RICHMOND — Terry McAuliffe eased into the Virginia governor’s race Wednesday by branding himself as a pro-business pragmatist and his Republican foe as an apostle of “socially divisive issues,” after a potential rival for the Democratic nomination decided not to run.
Former Rep. Tom Perriello, a one-term Democratic congressman from Charlottesville and a favorite of his party’s liberals, announced after days of huddling with advisers that his heart wasn’t fully into a statewide election.
He announced his decision to stay out of the race first on the Democrat-leaning blog Blue Virginia.
“Asking someone to vote for you is a sacred act, so I wanted to go in ready for the task at hand,” Mr. Perriello said in an Associated Press interview.
Mr. McAuliffe lost a three-way nomination battle for governor in 2009 to Democratic state Sen. R. Creigh Deeds, whom Republican Bob McDonnell later trounced. Mr. McAuliffe announced his encore gubernatorial run last month three days after the presidential election.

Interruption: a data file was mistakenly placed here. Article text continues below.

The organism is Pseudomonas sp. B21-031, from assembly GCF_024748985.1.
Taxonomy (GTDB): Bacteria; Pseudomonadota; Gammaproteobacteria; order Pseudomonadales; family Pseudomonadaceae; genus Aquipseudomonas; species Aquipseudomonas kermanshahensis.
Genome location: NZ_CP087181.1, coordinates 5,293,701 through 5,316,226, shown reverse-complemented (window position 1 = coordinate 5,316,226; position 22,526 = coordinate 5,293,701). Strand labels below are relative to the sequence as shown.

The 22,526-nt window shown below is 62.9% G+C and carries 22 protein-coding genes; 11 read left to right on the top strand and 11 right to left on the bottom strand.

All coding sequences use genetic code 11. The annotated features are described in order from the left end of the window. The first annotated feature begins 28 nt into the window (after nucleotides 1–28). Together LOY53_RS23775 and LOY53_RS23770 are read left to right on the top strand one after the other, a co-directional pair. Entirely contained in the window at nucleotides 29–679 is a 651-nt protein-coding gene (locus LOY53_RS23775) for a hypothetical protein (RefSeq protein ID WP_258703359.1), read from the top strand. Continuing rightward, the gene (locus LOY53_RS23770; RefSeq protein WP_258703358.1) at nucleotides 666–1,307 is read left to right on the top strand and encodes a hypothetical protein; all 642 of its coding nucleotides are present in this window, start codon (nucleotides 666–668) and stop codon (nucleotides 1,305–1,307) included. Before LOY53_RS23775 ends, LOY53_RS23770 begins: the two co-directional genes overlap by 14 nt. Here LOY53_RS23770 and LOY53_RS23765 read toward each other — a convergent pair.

With the Democratic field now cleared, the November race appears set. Republican Attorney General Kenneth T. Cuccinelli II’s chief rival, Lt. Gov. Bill Bolling, dropped out of the race last week, acknowledging he had no hope of winning a statewide GOP nominating convention dominated by pro-Cuccinelli conservatives.
That leaves political novice Tareq Salahi, best known for crashing a 2009 White House dinner with his wife at the time, Michaele, as Mr. Cuccinelli’s only opponent.
Compared to the big-money, stage-lighted, circus-atmosphere campaign kickoff four years ago, Mr. McAuliffe’s tour of fledgling high-tech and professional businesses sharing space in a trendy, repurposed 1920s red-brick warehouse was subdued.
“I did run before. It was a great experience. You know, you don’t win at every business; you don’t win at every election,” he said. “People will definitely know me. I’m pretty consistent.”
Wednesday was mostly a photo opportunity for Mr. McAuliffe to burnish an image he has cultivated since his 2009 primary whipping as a developer of clean-energy startups and claim for his own the job-creation issue that propelled Mr. McDonnell to the governorship.
But he made certain to jab Mr. Cuccinelli, who has used his office to challenge federal clean air and health care reforms in court and prevent stringent new building standards for abortion clinics from being watered down.
“I do think people want a governor who has mainstream ideas,” he said. “To me, jobs aren’t a [partisan] issue. So I’m focused on mainstream ideas, growing and helping the middle class. It’s either that or a governor who wants to promote socially divisive issues.”